Over at the always interesting -- except when they're arguing about politics, ugh -- Knights & Knaves Alehouse, there's a fun thread the offers up some excellent guidelines for designing dungeons à l'ancienne école. Most of them come from remarkable mind of the equally remarkable Trent Foster, with additions by many other fine individuals, including Matt Finch of Swords & Wizardry fame.
None of the elements mentioned below are part of a magic formula. You can include every single one of them and still fail to capture that elusive old school essence. Likewise, many adventures included none of these elements and yet their claim to the old school moniker is beyond dispute. As I say in the title of this entry, these are "guidelines," not requirements. Use them more as a tool for divining the nature of the old school mindset than as a checklist of things you must include in every adventure and you'll find them very useful indeed.
1. Environmental hazards -- slippery floors, rooms that flood, narrow ledges over steep drops, rooms that are excessively hot or cold, rooms or corridors filled with poison (or otherwise magical) gasses, etc.
2. Combat encounters should generally be with baseline (or near-baseline) monsters with difficulty enhanced by the circumstances of the encounter (i.e. monsters have set up ambushes, monsters forcing the PCs to fight in unfavorable surroundings, teams of similar (or dissimilar) monster-types working together, etc.) rather than through templates or class-leveling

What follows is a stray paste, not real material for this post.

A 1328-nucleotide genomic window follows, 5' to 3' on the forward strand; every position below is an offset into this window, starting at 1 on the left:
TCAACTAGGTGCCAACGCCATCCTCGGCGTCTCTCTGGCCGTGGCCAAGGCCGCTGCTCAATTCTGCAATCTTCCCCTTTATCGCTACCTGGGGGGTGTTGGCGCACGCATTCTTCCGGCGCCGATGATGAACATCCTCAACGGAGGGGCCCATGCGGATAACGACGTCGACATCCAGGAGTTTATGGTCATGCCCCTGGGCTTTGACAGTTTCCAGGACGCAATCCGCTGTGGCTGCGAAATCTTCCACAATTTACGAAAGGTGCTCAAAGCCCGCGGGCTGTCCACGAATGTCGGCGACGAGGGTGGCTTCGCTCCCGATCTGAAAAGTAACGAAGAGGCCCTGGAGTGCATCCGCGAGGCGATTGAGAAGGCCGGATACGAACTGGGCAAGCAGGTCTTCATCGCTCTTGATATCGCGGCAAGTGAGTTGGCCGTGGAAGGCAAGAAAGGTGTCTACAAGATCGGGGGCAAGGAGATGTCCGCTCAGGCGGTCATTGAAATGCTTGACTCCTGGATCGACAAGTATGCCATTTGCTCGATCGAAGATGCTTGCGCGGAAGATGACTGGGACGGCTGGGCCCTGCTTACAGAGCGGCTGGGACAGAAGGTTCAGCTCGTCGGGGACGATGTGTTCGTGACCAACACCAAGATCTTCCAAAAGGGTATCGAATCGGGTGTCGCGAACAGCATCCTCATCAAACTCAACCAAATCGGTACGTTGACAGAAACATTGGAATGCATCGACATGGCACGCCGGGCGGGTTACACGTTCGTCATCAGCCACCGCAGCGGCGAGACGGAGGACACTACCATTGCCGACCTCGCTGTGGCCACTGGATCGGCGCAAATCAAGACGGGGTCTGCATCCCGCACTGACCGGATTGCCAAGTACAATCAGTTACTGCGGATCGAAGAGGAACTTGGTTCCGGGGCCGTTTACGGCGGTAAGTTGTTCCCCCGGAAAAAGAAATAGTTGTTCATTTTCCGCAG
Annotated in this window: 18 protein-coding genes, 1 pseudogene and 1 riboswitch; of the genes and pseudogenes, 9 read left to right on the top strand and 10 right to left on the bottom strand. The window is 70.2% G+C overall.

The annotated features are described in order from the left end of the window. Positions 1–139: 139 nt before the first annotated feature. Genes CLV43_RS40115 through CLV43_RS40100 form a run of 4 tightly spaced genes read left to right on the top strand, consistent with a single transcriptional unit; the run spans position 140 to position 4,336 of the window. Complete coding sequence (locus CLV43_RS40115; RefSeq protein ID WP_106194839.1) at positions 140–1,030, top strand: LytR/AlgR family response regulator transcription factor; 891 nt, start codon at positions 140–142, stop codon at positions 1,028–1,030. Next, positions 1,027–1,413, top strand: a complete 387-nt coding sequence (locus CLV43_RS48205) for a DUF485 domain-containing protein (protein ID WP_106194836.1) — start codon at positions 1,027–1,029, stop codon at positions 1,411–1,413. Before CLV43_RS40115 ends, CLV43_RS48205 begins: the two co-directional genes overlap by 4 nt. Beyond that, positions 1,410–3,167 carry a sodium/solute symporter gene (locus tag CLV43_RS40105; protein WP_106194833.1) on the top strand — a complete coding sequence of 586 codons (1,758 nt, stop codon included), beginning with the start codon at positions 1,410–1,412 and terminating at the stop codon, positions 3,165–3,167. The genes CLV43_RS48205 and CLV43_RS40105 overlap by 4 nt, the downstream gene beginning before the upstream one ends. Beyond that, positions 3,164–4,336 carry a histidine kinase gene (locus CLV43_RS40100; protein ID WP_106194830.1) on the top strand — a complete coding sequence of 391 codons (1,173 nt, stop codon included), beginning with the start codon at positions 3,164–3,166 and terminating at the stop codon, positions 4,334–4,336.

3. At least one encounter that if played as a straight combat will totally overmatch the party, but which can be avoided or circumvented by some clever means
4. At least one puzzle, trick, or obstacle that requires the players to figure it out, rather than being solvable by a die-roll
5. At least one item, location, or creature that causes some kind of significant permanent effect (permanently raise/lower stats or hp, permanently change race, gender, or alignment, permanently grant or take away magic items, etc.) determined by a random roll on a table -- with possibilities for both good and bad effects, depending on the roll
6. At least one item of treasure that is cursed or has other detrimental side-effects on the owner/possessor
7. Some sort of "false climax" where inattentive players will think they've won the adventure and either let their guard down or go home, while clever players will realize this couldn't have really been the climax
8. At least one disorienting effect. teleporter, mirror trap, [swiveling] floor, or maze like monster. up is down too.
9. An area where resources are an issue. wet torches or wind blowing them out. oxygen low or having to hold your breath to swim [through] a tunnel.
10. An area that has items of value. but they are too large to transport. or cause someone to have his hands full at an ambush.
11. A creature that appears to be something it is not. Some examples: Lurker above, mimic, [cloaker], wolf in sheep's clothing, doppelganger, gas spore (perhaps my favorite), etc.
12. One encounter (no more, no less) that makes absolutely no logical sense, that the DM completely leaves up to the players' imagination to explain.